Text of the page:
Good morning all. Here’s what’s going on around Cincy and beyond today. I spent a great deal of time watching Citicable yesterday so you wouldn't have to, but you don't need to thank me. Just please send me some Advil.
After an all-day fiscal marathon, Cincinnati City Council yesterday passed its 2018 budget. It was a tough slog — it’s an election year, and the city has faced a $26 million deficit between revenues and expenditures brought about by $8.7 million in raises for some city employees pushed by Mayor John Cranley and an income tax revenue shortfall of $15.6 million. The operating portion of the budget comes to more than $395 million.
Council filled a final $600,000 hole in the budget with a one-time funding source, meaning it isn’t technically balanced but does spend the same amount the city is taking in. That hole resulted from Council removing a program proposed by City Manager Harry Black that would have booted cars with unpaid parking tickets — one of several parking-related fixes Black proposed. Only a parking meter rate increase remains of those proposals in Council’s version of the budget. The one-time fix was passed by a 5-4 vote, leaving it open to a mayoral veto. Cranley may or may not exercise that option — he’s expressed opposition to booting programs, which can adversely affect low-income individuals.
Council members Yvette Simpson and Chris Seelbach voted against most portions of the budget, which passed 7-2. Seelbach said he didn’t like balancing the budget with parking revenue. Mayor John Cranley, who Simpson is opposing in the November mayoral election, slammed Simpson’s no votes.
In a statement, Simpson blasted Cranley's plan, saying it didn't support small business, the city's parks, which got only $1.6 million for maintenance instead of the $2.6 million Simpson was seeking, recreation centers, which didn't get cut but also didn't get a $750,000 boost Simpson advocated for, or water works rate payers, who Simpson says might be adversely affected by transfers of expenses to the city's stormwater fund found in the budget plan.
"Our citizens and neighborhoods must be the foundation for our investments," she wrote in the statement released this morning.
At Simpson's urging, Council voted to provide a $351,000 boost to the city’s human services funding to $4.3 million. Black’s budget initially cut funding levels for human services from the previous year, though Cranley later erased those cuts. Initial proposals called for the extra money to come out of funds set aside for business groups and 3CDC, but an alternate plan was devised that shuffled money for police IT services to human services and replaced the IT money with funds from the capital budget.
Other boosts in the budget include $500,000 for a pedestrian safety program championed by Councilmen P.G. Sittenfeld and Seelbach. The Wasson Way bike trail will get $500,000 under Council’s budget, up from $300,000 in Black’s proposed fiscal plan. Seelbach also pushed for, and got, $150,000 for a needle exchange program under the revised spending blueprint.
Council also voted 6-3 to pass a reduced, $4.4 million version of the city administration’s streetcar funding plan. Council’s final version cuts money from the system’s marketing and IT budgets to arrive at a funding package that is $200,000 less than the budget asked for by the Southwest Ohio Regional Transit Authority.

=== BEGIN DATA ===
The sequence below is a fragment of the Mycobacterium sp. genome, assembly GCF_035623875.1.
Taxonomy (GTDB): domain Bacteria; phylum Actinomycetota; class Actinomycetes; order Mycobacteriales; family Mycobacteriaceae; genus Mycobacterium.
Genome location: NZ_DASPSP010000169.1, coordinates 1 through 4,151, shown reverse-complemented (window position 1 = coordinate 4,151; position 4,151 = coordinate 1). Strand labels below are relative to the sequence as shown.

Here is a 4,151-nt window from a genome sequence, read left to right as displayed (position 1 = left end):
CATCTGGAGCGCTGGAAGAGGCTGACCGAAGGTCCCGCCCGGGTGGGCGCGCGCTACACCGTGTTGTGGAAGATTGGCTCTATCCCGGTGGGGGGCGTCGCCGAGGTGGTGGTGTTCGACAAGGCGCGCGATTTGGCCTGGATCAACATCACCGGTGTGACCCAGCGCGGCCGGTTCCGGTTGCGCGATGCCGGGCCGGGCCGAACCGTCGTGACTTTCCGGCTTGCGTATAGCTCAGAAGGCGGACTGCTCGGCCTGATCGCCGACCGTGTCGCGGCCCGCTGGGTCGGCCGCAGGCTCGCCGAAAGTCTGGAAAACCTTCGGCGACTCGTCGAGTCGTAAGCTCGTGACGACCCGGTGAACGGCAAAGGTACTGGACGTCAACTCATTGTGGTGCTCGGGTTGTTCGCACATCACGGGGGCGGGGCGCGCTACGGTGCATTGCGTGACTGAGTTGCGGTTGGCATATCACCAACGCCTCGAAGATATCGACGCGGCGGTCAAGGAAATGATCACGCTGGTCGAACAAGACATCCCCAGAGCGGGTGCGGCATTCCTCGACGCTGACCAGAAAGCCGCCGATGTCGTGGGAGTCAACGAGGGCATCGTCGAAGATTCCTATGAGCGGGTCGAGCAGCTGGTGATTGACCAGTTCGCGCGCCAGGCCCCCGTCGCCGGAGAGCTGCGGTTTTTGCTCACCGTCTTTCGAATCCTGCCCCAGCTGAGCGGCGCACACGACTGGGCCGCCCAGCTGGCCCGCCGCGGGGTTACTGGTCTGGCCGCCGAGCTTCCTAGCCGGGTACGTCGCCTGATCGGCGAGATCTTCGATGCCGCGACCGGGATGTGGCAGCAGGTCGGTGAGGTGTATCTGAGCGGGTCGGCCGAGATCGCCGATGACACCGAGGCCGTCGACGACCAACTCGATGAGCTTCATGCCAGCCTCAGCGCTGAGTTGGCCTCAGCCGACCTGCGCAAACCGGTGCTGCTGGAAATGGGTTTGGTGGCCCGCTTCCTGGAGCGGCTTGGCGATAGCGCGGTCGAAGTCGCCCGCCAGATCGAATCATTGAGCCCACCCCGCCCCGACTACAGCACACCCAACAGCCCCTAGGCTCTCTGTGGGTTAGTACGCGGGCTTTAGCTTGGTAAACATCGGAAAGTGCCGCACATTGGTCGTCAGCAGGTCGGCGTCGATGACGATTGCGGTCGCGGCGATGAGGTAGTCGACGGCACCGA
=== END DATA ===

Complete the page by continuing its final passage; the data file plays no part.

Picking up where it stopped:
• So what else happened in Council yesterday? In a move commemorating Pride Month initiated by Councilman Seelbach, Council officially named a portion of Mercer Street between Vine and Walnut streets for same-sex marriage pioneer Jim Obergefell and his late partner John Arthur. The Over-the-Rhine resident was the lead plaintiff in the case in which the U.S. Supreme Court overturned same-sex marriage bans across the country.
• An agricultural workers’ group and the Cincinnati chapter of the Interfaith Workers’ Center will picket today’s Kroger shareholder meeting downtown. The Coalition of Immokalee Workers, a group that advocates for fairer wages and treatment for farm workers from some of the country’s largest corporations, will put pressure on Kroger to join its Fair Food Program. Fresh Market, Burger King, McDonald's, Chipotle and other major food companies have joined that initiative over the past decade.
• Thousands are turning out today for the funeral of Otto Warmbier, the Wyoming resident who returned from imprisonment in North Korea in a coma last week and later died. Warmbier was detained there in 2015 while traveling with a Chinese touring company. North Korean officials allege he stole a government banner, for which he was sentenced to 15 years of hard labor. It's still unknown why Warmbier was in a coma. Hamilton County Coroner Lakshmi Sammaraco earlier this week announced her office would do an autopsy, but Warmbier's family chose to forego that process.
• A group of Ohioans angry about GOP senators’ secretive work on an Obamacare repeal and replacement bill held a sit-in at U.S. Sen. Rob Portman’s Washington, D.C. office yesterday. The group, most of whom were from Columbus, said they were staging a town hall meeting — something they say Portman himself hasn’t done in 47 days. Portman initially wouldn’t meet with the group, but later did make an appearance. He says he’s not happy with the version of the American Health Care Act passed by the U.S. House last month, but hasn’t decided on the Senate version, which is still being crafted behind closed doors by Republican leadership. Meanwhile, local faith leaders will deliver a letter opposing a repeal of Obamacare’s Medicaid expansion tomorrow to Portman’s Cincinnati office, according to a news release sent by the group. The Senate is expected to reveal its version of the AHCA today and could vote on it as early as next week.